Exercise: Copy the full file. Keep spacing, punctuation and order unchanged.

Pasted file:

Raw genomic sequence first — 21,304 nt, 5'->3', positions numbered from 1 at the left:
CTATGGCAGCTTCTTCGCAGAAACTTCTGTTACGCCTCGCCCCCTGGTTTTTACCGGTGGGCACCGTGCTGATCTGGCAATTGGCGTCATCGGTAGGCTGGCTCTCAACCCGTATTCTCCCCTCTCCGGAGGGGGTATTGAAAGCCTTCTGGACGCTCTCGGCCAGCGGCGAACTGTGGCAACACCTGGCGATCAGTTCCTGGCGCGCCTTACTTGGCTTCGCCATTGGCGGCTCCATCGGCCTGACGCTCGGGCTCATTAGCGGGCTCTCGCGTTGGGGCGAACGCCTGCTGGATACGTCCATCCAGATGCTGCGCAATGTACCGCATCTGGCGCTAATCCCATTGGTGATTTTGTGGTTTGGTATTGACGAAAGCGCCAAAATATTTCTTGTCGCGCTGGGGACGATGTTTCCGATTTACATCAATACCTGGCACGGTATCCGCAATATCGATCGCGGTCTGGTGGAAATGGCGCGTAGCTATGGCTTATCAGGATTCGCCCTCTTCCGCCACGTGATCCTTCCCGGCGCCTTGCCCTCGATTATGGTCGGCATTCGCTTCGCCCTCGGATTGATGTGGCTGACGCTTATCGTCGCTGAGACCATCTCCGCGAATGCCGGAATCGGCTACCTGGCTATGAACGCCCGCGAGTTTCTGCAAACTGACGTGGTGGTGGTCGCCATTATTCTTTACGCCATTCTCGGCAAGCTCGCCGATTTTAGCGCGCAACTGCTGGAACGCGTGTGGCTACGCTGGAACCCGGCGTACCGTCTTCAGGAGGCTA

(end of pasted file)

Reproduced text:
Raw genomic sequence first — 21,304 nt, 5'->3', positions numbered from 1 at the left:
CTATGGCAGCTTCTTCGCAGAAACTTCTGTTACGCCTCGCCCCCTGGTTTTTACCGGTGGGCACCGTGCTGATCTGGCAATTGGCGTCATCGGTAGGCTGGCTCTCAACCCGTATTCTCCCCTCTCCGGAGGGGGTATTGAAAGCCTTCTGGACGCTCTCGGCCAGCGGCGAACTGTGGCAACACCTGGCGATCAGTTCCTGGCGCGCCTTACTTGGCTTCGCCATTGGCGGCTCCATCGGCCTGACGCTCGGGCTCATTAGCGGGCTCTCGCGTTGGGGCGAACGCCTGCTGGATACGTCCATCCAGATGCTGCGCAATGTACCGCATCTGGCGCTAATCCCATTGGTGATTTTGTGGTTTGGTATTGACGAAAGCGCCAAAATATTTCTTGTCGCGCTGGGGACGATGTTTCCGATTTACATCAATACCTGGCACGGTATCCGCAATATCGATCGCGGTCTGGTGGAAATGGCGCGTAGCTATGGCTTATCAGGATTCGCCCTCTTCCGCCACGTGATCCTTCCCGGCGCCTTGCCCTCGATTATGGTCGGCATTCGCTTCGCCCTCGGATTGATGTGGCTGACGCTTATCGTCGCTGAGACCATCTCCGCGAATGCCGGAATCGGCTACCTGGCTATGAACGCCCGCGAGTTTCTGCAAACTGACGTGGTGGTGGTCGCCATTATTCTTTACGCCATTCTCGGCAAGCTCGCCGATTTTAGCGCGCAACTGCTGGAACGCGTGTGGCTACGCTGGAACCCGGCGTACCGTCTTCAGGAGGCTA